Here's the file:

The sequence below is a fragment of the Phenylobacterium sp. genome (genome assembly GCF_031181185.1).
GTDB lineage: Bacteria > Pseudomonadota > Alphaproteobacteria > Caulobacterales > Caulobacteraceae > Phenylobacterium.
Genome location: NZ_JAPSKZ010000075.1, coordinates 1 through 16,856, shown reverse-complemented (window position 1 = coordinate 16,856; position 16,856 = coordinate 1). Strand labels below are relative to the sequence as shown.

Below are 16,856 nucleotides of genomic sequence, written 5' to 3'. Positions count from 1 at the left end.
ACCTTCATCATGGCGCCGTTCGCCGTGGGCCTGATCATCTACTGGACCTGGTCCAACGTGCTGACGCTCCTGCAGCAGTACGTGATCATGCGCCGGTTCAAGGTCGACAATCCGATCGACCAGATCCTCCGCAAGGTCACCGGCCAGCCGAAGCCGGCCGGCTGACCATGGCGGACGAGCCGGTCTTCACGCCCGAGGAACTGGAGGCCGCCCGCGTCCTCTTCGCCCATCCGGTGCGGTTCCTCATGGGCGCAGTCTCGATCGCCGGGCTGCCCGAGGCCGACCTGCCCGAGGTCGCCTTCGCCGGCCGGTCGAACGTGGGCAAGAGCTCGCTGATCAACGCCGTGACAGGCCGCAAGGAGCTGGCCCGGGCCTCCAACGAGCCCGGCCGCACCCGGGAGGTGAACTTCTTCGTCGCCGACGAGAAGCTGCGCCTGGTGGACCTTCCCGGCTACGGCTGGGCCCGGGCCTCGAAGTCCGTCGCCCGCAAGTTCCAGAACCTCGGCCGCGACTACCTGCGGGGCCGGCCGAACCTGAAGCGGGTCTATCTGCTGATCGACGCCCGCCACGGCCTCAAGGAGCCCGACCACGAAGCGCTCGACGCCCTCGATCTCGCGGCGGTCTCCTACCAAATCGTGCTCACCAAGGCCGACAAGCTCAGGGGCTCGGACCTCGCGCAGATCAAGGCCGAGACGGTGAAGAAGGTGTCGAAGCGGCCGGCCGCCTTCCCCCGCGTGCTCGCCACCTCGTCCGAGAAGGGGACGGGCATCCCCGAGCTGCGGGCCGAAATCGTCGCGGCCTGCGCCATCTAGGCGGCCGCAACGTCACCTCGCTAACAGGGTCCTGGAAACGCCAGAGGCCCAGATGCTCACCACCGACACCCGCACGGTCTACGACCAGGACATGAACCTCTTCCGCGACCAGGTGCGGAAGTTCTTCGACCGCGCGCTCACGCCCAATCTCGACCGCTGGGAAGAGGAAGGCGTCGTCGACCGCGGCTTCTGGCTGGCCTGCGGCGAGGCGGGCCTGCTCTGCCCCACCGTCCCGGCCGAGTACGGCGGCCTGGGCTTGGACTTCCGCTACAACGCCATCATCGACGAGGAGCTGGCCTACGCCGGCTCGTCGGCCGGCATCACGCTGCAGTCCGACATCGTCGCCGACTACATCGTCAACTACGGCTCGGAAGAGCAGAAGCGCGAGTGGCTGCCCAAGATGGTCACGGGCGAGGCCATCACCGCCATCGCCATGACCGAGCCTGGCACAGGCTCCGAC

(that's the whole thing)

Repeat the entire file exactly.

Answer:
The sequence below is a fragment of the Phenylobacterium sp. genome (genome assembly GCF_031181185.1).
GTDB lineage: Bacteria > Pseudomonadota > Alphaproteobacteria > Caulobacterales > Caulobacteraceae > Phenylobacterium.
Genome location: NZ_JAPSKZ010000075.1, coordinates 1 through 16,856, shown reverse-complemented (window position 1 = coordinate 16,856; position 16,856 = coordinate 1). Strand labels below are relative to the sequence as shown.

Below are 16,856 nucleotides of genomic sequence, written 5' to 3'. Positions count from 1 at the left end.
ACCTTCATCATGGCGCCGTTCGCCGTGGGCCTGATCATCTACTGGACCTGGTCCAACGTGCTGACGCTCCTGCAGCAGTACGTGATCATGCGCCGGTTCAAGGTCGACAATCCGATCGACCAGATCCTCCGCAAGGTCACCGGCCAGCCGAAGCCGGCCGGCTGACCATGGCGGACGAGCCGGTCTTCACGCCCGAGGAACTGGAGGCCGCCCGCGTCCTCTTCGCCCATCCGGTGCGGTTCCTCATGGGCGCAGTCTCGATCGCCGGGCTGCCCGAGGCCGACCTGCCCGAGGTCGCCTTCGCCGGCCGGTCGAACGTGGGCAAGAGCTCGCTGATCAACGCCGTGACAGGCCGCAAGGAGCTGGCCCGGGCCTCCAACGAGCCCGGCCGCACCCGGGAGGTGAACTTCTTCGTCGCCGACGAGAAGCTGCGCCTGGTGGACCTTCCCGGCTACGGCTGGGCCCGGGCCTCGAAGTCCGTCGCCCGCAAGTTCCAGAACCTCGGCCGCGACTACCTGCGGGGCCGGCCGAACCTGAAGCGGGTCTATCTGCTGATCGACGCCCGCCACGGCCTCAAGGAGCCCGACCACGAAGCGCTCGACGCCCTCGATCTCGCGGCGGTCTCCTACCAAATCGTGCTCACCAAGGCCGACAAGCTCAGGGGCTCGGACCTCGCGCAGATCAAGGCCGAGACGGTGAAGAAGGTGTCGAAGCGGCCGGCCGCCTTCCCCCGCGTGCTCGCCACCTCGTCCGAGAAGGGGACGGGCATCCCCGAGCTGCGGGCCGAAATCGTCGCGGCCTGCGCCATCTAGGCGGCCGCAACGTCACCTCGCTAACAGGGTCCTGGAAACGCCAGAGGCCCAGATGCTCACCACCGACACCCGCACGGTCTACGACCAGGACATGAACCTCTTCCGCGACCAGGTGCGGAAGTTCTTCGACCGCGCGCTCACGCCCAATCTCGACCGCTGGGAAGAGGAAGGCGTCGTCGACCGCGGCTTCTGGCTGGCCTGCGGCGAGGCGGGCCTGCTCTGCCCCACCGTCCCGGCCGAGTACGGCGGCCTGGGCTTGGACTTCCGCTACAACGCCATCATCGACGAGGAGCTGGCCTACGCCGGCTCGTCGGCCGGCATCACGCTGCAGTCCGACATCGTCGCCGACTACATCGTCAACTACGGCTCGGAAGAGCAGAAGCGCGAGTGGCTGCCCAAGATGGTCACGGGCGAGGCCATCACCGCCATCGCCATGACCGAGCCTGGCACAGGCTCCGAC